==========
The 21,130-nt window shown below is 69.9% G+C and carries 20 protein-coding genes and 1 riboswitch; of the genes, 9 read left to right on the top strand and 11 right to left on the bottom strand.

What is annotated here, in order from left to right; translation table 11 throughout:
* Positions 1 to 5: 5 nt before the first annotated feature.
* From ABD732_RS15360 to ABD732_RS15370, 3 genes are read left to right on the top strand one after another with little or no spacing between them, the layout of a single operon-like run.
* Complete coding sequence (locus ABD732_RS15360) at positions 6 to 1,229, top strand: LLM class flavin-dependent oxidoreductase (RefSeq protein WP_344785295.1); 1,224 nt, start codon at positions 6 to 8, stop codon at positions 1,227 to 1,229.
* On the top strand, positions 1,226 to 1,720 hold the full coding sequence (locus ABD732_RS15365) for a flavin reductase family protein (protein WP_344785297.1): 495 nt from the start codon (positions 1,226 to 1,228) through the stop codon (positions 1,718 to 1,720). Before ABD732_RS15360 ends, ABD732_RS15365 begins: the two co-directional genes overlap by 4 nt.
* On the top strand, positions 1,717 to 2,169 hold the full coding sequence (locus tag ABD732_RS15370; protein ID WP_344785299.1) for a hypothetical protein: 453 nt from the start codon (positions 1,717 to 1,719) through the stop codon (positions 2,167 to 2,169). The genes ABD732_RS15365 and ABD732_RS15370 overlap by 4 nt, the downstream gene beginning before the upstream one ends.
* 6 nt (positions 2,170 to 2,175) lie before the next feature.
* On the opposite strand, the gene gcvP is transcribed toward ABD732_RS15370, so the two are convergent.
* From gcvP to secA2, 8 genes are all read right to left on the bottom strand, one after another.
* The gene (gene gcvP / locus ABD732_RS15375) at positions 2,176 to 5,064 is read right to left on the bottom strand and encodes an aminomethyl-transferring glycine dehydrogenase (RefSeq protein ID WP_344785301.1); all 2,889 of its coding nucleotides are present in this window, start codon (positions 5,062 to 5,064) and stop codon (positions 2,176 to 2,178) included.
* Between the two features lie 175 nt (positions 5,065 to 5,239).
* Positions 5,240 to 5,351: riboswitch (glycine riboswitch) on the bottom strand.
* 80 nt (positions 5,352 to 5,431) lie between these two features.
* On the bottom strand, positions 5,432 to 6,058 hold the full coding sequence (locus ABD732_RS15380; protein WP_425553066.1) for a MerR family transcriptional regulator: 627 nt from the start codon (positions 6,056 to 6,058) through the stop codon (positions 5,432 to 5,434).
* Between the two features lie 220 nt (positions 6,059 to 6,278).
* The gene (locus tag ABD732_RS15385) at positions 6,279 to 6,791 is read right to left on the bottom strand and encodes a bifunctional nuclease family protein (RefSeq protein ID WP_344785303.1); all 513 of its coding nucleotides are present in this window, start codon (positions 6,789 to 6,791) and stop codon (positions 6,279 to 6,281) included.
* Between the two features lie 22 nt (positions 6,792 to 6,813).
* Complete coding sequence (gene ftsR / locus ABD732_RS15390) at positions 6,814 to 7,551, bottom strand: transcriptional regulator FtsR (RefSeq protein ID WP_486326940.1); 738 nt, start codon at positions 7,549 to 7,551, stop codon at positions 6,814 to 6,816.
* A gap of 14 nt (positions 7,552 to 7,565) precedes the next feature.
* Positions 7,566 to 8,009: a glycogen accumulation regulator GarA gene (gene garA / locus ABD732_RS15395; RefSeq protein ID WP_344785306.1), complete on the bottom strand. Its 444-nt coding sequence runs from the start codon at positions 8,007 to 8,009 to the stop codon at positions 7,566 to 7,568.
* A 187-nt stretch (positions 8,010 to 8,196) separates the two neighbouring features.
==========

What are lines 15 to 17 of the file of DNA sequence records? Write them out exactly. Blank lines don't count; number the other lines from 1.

* On the bottom strand, positions 5,432 to 6,058 hold the full coding sequence (locus ABD732_RS15380; protein WP_425553066.1) for a MerR family transcriptional regulator: 627 nt from the start codon (positions 6,056 to 6,058) through the stop codon (positions 5,432 to 5,434).
* Between the two features lie 220 nt (positions 6,059 to 6,278).
* The gene (locus tag ABD732_RS15385) at positions 6,279 to 6,791 is read right to left on the bottom strand and encodes a bifunctional nuclease family protein (RefSeq protein ID WP_344785303.1); all 513 of its coding nucleotides are present in this window, start codon (positions 6,789 to 6,791) and stop codon (positions 6,279 to 6,281) included.